What Is Github Action – How to Set Set it Up

In this tutorial, you will understand Github action and how to set it up.

We would create a simple Spring Boot application locally, build it and push it to Github. Then we would create a Github action that triggers the build anytime a push is made to the repository.

Next, will show you how to use Super Linter to validate your code using Github actions.

Lets follow the steps

  1. Create a SpringBoot Application and Push to Github
  2. Setup Java CI With Maven Workflow
  3. Github Action with Super Linter Workflow
  4. Multiple Operating Systems


1. Create a Spring Application and Push to Github

Step 1 – Create a new Spring Boot application.

Step 2 – In the terminal, run the command

mvn clean install

And make sure the application builds successfully.

Step 3 – Create a new Github repository and push the code to the repository.


2. Setup Java CI With Maven Workflow

What we would like to do is to setup GitHub actions. An action is a collection of Workflow where a workflow is a definition of the steps to perform when a given event occurs. A workflow is defined in a YAML file. But you don’t need to write this from the scratch. There’s already tons of pre-written workflows you can choose from and with very little adjustment, you can get it to give the desired result.

Follow the steps below:

Step 1 – Open your code repository in Github and click on the Actions tab as shown below

Github Actions tab
Github Actions tab


Step 2 – In the list of Worflows, find “Java With Maven” as shown below ( you can also search using the search field). This workflow contains the template for building Java projects with Maven.

Java With Maven Workflow


Step 3 – Click on Configure. This would display the workflow configuration file in yml. We could actually edit this file later. But for now it’s fine. Notice the structure of the file. The event that triggers the workflow is specified in the on: section. (I explain the rest in the video). In this case, the workflow would trigger on:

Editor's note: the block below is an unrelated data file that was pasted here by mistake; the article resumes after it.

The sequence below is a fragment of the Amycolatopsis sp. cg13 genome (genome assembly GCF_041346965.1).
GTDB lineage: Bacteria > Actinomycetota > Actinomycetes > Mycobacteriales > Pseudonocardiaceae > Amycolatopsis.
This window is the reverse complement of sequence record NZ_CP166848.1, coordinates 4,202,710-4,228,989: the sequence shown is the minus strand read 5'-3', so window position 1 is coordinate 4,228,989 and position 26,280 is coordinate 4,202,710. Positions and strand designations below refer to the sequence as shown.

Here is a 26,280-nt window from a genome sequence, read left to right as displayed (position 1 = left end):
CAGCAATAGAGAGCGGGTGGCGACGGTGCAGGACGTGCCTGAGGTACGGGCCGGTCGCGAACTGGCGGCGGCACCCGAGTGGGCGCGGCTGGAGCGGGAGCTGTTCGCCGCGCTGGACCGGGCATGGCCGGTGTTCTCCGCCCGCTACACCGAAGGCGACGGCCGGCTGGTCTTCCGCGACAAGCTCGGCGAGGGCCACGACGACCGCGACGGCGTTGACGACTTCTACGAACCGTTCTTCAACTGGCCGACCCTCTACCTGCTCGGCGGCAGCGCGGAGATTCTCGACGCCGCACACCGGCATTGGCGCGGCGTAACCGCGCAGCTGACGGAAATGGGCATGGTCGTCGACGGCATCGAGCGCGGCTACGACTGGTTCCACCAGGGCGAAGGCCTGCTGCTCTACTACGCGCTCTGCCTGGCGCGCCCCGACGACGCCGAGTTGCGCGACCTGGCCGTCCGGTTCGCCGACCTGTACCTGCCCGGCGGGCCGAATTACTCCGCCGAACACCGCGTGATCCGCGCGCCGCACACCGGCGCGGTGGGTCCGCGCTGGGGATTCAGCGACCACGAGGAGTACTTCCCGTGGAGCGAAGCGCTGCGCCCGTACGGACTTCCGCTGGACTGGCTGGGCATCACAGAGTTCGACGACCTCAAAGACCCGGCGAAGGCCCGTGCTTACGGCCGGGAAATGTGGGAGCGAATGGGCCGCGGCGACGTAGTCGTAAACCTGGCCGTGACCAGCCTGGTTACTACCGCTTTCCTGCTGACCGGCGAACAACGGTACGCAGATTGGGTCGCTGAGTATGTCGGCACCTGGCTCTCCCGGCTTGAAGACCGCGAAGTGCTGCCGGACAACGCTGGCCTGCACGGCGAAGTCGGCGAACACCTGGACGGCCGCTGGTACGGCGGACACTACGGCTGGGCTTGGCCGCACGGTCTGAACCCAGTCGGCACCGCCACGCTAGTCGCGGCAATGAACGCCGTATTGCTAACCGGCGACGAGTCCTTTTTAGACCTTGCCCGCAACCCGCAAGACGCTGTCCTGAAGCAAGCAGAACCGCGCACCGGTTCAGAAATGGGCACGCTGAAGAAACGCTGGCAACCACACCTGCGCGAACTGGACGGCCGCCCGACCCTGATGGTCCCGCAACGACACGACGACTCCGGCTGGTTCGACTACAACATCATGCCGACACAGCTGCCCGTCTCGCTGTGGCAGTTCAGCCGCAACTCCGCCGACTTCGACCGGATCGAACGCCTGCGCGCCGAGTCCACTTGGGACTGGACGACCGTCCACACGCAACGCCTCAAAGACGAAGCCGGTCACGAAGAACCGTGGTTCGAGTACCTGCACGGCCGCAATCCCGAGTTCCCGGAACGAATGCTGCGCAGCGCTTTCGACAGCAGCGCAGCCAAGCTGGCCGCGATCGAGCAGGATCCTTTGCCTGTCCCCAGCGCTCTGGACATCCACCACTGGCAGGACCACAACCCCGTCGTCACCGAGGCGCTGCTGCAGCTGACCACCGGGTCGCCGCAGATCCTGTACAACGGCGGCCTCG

• push
  • pull request

Step 4 – Click on the Start Commit button to commit this file. Note that a workflow file is actually placed inside your repository in a special directory – .github/worflows/<file.yml>. In our case, it is maven.yml.

Step 5 – Now go back to your IDE. First do a pull to update your local repository. Then make some changes and push back to Github. You will notice that the workflow triggers and the build is run.


3. Github Action Using Super Linter Workflow

Super Linter is a tool that you can use to check your code to make sure it is syntactically correct. Note that you can add multiple workflows. Now we would add the Super Linter workflow as a second workflow. Follow the steps

Step 1 – Go to Action and click on New Workflow.

Step 2 – Search for Super Linter.

Step 3– Follow the same procedure to add the Super Linter workflow. Notice that once you commit, it triggers the existing workflow as well.

Step 4 – Test out this workflow by pushing code with bug and see that it fails with a red mark.


4. Github Actions in Parallel on different OS

If you notice, you see that the basic maven.yml file has as workflow that runs the build on ubuntu-latest. You can also adjust this to allow the build to run on multiple operating sytems in parallel.

To do that, adjust the runs on section of the workflow file to include three operating systems like so;

    runs-on: ${{matrix.os}}
        os: [ubuntu-latest, windows-latest, macOS-latest]


Once you do this, you can go ahead to modify your code in the IDE and push, you will notice that the three runs in parallel.


Video tutorial on Working With Github Actions

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Kindson Munonye is currently completing his doctoral program in Software Engineering in Budapest University of Technology and Economics

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